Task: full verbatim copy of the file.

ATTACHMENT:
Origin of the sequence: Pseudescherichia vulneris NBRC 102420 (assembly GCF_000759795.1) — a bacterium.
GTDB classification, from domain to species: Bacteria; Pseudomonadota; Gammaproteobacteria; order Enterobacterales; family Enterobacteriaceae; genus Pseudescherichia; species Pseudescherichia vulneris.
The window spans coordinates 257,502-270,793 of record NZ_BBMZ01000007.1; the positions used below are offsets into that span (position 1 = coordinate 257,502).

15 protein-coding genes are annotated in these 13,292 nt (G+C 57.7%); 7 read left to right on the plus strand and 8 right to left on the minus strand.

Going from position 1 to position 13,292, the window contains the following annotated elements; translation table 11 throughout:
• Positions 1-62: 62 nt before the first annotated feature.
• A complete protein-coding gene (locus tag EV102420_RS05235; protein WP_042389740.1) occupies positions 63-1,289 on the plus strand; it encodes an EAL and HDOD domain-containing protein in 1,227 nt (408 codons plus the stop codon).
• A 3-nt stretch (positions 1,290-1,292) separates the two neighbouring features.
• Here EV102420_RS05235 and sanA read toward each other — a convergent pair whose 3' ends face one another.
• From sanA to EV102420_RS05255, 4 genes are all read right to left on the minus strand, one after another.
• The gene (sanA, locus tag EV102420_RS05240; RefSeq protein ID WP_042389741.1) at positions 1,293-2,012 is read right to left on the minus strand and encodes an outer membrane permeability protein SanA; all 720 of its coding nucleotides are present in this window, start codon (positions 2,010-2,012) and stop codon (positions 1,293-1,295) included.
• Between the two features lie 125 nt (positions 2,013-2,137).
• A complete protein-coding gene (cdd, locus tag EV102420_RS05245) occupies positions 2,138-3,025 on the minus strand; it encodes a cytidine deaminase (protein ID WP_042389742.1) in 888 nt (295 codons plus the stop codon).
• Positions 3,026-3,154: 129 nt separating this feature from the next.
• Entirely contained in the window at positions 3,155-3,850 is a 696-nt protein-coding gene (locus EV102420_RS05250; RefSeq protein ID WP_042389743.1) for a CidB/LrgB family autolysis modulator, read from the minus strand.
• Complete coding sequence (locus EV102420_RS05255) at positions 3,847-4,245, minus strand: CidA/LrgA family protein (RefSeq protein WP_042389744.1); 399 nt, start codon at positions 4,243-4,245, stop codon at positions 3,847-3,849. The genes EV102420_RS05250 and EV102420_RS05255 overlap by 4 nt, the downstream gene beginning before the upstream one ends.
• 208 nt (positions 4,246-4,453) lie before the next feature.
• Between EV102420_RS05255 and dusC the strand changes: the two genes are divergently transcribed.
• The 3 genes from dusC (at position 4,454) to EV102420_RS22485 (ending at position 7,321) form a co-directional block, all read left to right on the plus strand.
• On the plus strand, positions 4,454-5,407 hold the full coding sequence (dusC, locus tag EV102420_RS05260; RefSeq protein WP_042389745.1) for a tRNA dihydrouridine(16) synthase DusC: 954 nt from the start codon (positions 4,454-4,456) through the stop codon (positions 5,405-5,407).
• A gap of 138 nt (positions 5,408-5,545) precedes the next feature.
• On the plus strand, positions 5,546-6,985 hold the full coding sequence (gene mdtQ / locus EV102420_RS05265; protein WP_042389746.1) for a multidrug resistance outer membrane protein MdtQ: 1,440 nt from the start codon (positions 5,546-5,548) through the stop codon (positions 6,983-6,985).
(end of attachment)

Origin of the sequence: Pseudescherichia vulneris NBRC 102420 (assembly GCF_000759795.1) — a bacterium.
GTDB classification, from domain to species: Bacteria; Pseudomonadota; Gammaproteobacteria; order Enterobacterales; family Enterobacteriaceae; genus Pseudescherichia; species Pseudescherichia vulneris.
The window spans coordinates 257,502-270,793 of record NZ_BBMZ01000007.1; the positions used below are offsets into that span (position 1 = coordinate 257,502).

15 protein-coding genes are annotated in these 13,292 nt (G+C 57.7%); 7 read left to right on the plus strand and 8 right to left on the minus strand.

Going from position 1 to position 13,292, the window contains the following annotated elements; translation table 11 throughout:
• Positions 1-62: 62 nt before the first annotated feature.
• A complete protein-coding gene (locus tag EV102420_RS05235; protein WP_042389740.1) occupies positions 63-1,289 on the plus strand; it encodes an EAL and HDOD domain-containing protein in 1,227 nt (408 codons plus the stop codon).
• A 3-nt stretch (positions 1,290-1,292) separates the two neighbouring features.
• Here EV102420_RS05235 and sanA read toward each other — a convergent pair whose 3' ends face one another.
• From sanA to EV102420_RS05255, 4 genes are all read right to left on the minus strand, one after another.
• The gene (sanA, locus tag EV102420_RS05240; RefSeq protein ID WP_042389741.1) at positions 1,293-2,012 is read right to left on the minus strand and encodes an outer membrane permeability protein SanA; all 720 of its coding nucleotides are present in this window, start codon (positions 2,010-2,012) and stop codon (positions 1,293-1,295) included.
• Between the two features lie 125 nt (positions 2,013-2,137).
• A complete protein-coding gene (cdd, locus tag EV102420_RS05245) occupies positions 2,138-3,025 on the minus strand; it encodes a cytidine deaminase (protein ID WP_042389742.1) in 888 nt (295 codons plus the stop codon).
• Positions 3,026-3,154: 129 nt separating this feature from the next.
• Entirely contained in the window at positions 3,155-3,850 is a 696-nt protein-coding gene (locus EV102420_RS05250; RefSeq protein ID WP_042389743.1) for a CidB/LrgB family autolysis modulator, read from the minus strand.
• Complete coding sequence (locus EV102420_RS05255) at positions 3,847-4,245, minus strand: CidA/LrgA family protein (RefSeq protein WP_042389744.1); 399 nt, start codon at positions 4,243-4,245, stop codon at positions 3,847-3,849. The genes EV102420_RS05250 and EV102420_RS05255 overlap by 4 nt, the downstream gene beginning before the upstream one ends.
• 208 nt (positions 4,246-4,453) lie before the next feature.
• Between EV102420_RS05255 and dusC the strand changes: the two genes are divergently transcribed.
• The 3 genes from dusC (at position 4,454) to EV102420_RS22485 (ending at position 7,321) form a co-directional block, all read left to right on the plus strand.
• On the plus strand, positions 4,454-5,407 hold the full coding sequence (dusC, locus tag EV102420_RS05260; RefSeq protein WP_042389745.1) for a tRNA dihydrouridine(16) synthase DusC: 954 nt from the start codon (positions 4,454-4,456) through the stop codon (positions 5,405-5,407).
• A gap of 138 nt (positions 5,408-5,545) precedes the next feature.
• On the plus strand, positions 5,546-6,985 hold the full coding sequence (gene mdtQ / locus EV102420_RS05265; protein WP_042389746.1) for a multidrug resistance outer membrane protein MdtQ: 1,440 nt from the start codon (positions 5,546-5,548) through the stop codon (positions 6,983-6,985).